What can a girl learn from a mother who divorces her father?

I’m always very careful to convey to my children that marriage is very special and important and should only be ended as a last resort after vigorous attempts to first save it. I do not want their father and my divorce to set an example of giving up too easily, not keeping promises, or make them fear that love really can’t last forever. I have shared with them that making the decision to divorce was painful, thoughtfully considered, and followed counseling and other interventions.

The lessons my divorce, and life after divorce, can teach my children are many. They have seen proof that hardship and adversity can be overcome with hard work and perseverance. They have witnessed the power of the human spirit to regain peace, happiness, and discover fulfillment again. Because they have experienced my divorce journey right by my side, they know that any storm can be weathered, and the possibility of a better life is always on the other side of the dark clouds.

It is my duty to demonstrate her worth to her through the choices I make, the way I advocate for her and myself, and the treatment I accept.

My daughter has had the benefit of seeing her mom take care of it all. There should be no doubt in her mind that a woman can handle all manner of business by herself, if she needs/wants to! Her mom (and any woman) can educate herself, work hard, provide for her family, be brave in the face of turmoil, solve problems, and succeed against the odds. Her mom is proof that a woman can stand on her own and doesn’t need a partner to make sure it will all be okay!

As she develops into a woman, she will have the knowledge that she is better off forming relationships because she wants to, not because she has to. She will know that she deserves better from a relationship than to be talked down to, mistreated, or thought of as less than. She will be able to recognize the signs of a relationship in trouble and be equipped with tools to try to mend it. But, perhaps most importantly, she will know that she does not have to stay in any situation where she lives in fear, isolation, sadness, or can’t live as the best version of herself!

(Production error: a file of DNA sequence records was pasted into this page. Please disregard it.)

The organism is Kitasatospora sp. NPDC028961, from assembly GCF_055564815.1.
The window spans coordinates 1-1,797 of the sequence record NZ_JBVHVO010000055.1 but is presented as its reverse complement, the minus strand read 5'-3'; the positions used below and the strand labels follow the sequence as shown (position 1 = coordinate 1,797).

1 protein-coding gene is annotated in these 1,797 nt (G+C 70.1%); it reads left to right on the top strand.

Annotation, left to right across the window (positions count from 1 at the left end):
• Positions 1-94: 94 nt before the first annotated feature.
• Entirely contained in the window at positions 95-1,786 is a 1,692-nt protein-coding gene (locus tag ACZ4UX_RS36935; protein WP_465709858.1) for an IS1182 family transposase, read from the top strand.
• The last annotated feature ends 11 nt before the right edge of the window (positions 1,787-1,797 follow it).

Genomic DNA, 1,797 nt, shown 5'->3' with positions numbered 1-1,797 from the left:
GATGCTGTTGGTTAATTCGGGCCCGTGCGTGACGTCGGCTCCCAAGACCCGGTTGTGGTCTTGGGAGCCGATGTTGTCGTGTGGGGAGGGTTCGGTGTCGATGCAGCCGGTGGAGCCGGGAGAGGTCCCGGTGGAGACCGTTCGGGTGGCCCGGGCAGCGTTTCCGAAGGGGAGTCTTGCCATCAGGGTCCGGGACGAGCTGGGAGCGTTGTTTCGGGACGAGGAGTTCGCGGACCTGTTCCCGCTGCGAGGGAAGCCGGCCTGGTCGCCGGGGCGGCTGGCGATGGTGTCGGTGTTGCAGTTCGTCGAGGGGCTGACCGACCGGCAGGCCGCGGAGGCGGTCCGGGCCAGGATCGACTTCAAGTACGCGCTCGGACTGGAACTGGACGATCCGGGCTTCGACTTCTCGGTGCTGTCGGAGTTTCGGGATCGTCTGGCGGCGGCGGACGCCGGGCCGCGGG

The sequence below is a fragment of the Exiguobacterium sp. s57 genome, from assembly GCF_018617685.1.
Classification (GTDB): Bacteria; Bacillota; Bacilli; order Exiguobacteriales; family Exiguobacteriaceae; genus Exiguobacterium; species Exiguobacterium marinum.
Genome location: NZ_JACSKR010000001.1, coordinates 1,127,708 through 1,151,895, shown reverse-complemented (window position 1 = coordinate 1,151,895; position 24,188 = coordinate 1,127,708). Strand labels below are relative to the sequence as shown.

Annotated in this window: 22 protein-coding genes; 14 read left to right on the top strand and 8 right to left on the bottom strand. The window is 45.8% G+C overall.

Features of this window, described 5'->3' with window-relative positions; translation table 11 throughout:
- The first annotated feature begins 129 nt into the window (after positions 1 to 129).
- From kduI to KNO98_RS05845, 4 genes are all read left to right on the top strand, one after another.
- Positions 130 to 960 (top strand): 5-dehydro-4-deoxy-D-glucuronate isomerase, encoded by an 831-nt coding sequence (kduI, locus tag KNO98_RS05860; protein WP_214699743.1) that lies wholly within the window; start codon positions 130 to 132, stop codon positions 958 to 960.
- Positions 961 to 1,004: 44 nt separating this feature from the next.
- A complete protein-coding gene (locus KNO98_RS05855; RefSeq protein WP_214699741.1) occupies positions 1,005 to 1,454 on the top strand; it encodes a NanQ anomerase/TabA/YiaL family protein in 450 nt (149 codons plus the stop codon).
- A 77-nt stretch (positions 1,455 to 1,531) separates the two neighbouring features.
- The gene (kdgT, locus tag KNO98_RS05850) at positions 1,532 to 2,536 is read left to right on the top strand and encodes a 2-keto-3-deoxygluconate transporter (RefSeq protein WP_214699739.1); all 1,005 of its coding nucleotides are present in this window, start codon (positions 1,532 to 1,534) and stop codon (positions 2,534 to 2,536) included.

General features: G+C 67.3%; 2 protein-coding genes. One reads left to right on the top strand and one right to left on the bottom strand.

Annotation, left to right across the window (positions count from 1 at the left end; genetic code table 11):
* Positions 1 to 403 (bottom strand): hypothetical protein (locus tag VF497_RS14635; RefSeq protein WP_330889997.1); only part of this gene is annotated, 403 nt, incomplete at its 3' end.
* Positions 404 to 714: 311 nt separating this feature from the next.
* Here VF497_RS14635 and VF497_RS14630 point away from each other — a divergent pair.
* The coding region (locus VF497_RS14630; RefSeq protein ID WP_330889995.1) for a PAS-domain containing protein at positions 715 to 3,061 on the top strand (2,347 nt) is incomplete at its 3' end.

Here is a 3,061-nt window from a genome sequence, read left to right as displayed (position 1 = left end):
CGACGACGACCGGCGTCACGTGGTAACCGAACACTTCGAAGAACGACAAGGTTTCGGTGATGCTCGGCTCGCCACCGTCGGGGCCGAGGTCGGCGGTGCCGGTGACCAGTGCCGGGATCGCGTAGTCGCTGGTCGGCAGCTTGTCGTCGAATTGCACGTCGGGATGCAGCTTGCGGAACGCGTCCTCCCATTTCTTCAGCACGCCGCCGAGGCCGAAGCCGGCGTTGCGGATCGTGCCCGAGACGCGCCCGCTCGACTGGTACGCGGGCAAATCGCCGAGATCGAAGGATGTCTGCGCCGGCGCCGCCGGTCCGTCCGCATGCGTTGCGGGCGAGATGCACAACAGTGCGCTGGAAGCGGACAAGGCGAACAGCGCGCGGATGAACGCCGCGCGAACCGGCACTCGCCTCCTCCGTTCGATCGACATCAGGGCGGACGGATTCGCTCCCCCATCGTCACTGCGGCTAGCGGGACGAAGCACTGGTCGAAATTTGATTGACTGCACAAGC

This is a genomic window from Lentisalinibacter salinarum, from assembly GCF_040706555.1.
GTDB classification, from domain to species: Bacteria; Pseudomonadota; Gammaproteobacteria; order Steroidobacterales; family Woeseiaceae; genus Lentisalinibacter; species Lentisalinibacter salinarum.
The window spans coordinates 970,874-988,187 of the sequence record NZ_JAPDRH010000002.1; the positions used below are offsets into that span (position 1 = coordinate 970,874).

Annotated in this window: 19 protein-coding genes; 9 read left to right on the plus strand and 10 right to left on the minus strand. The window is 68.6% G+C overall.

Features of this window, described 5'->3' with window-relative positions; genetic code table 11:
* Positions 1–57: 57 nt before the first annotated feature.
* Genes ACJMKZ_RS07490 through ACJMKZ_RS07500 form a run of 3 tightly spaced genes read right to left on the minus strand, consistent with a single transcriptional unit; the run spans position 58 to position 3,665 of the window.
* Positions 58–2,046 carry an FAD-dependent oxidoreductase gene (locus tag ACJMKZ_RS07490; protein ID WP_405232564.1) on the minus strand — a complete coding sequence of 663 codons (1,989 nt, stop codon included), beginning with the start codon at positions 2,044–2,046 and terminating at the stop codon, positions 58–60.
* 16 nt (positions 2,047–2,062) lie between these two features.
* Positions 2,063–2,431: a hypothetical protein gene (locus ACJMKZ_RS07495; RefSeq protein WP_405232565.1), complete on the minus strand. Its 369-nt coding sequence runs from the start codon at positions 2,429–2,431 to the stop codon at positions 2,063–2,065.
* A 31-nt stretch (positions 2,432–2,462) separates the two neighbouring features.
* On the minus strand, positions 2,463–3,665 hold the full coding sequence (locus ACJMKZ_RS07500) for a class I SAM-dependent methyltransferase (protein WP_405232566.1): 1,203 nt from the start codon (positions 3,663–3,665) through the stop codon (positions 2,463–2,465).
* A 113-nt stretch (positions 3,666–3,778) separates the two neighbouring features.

I hope that neither of my children will ever have to experience divorce; however, if they do, they will already know that it is a terrible experience, but they can survive it and have the capacity to thrive after they have healed. My job, as their parent, is to teach them all the skills they need to know to become happy, healthy, and self-sustaining adults. This includes their knowledge of relationships and dealing with some of the hardships they may encounter in life.

I have a special responsibility to prepare my daughter for life beyond her childhood. Who else, but her mother, will be as impactful in shaping, guiding, and laying the path for her toward womanhood? It is my duty to demonstrate her worth to her through the choices I make, the way I advocate for her and myself, and the treatment I accept.

Divorce is not something I ever wanted for myself or my children, but it became a necessary solution to an unresolvable problem. I came to embrace my divorce as an opportunity I could give my family to have better and become the best we possibly can be!

Audrey Cade

Audrey Cade


Audrey Cade is an author and blogger focusing on the interests of divorced and re-married women, stepmoms, blended families, and co-parents.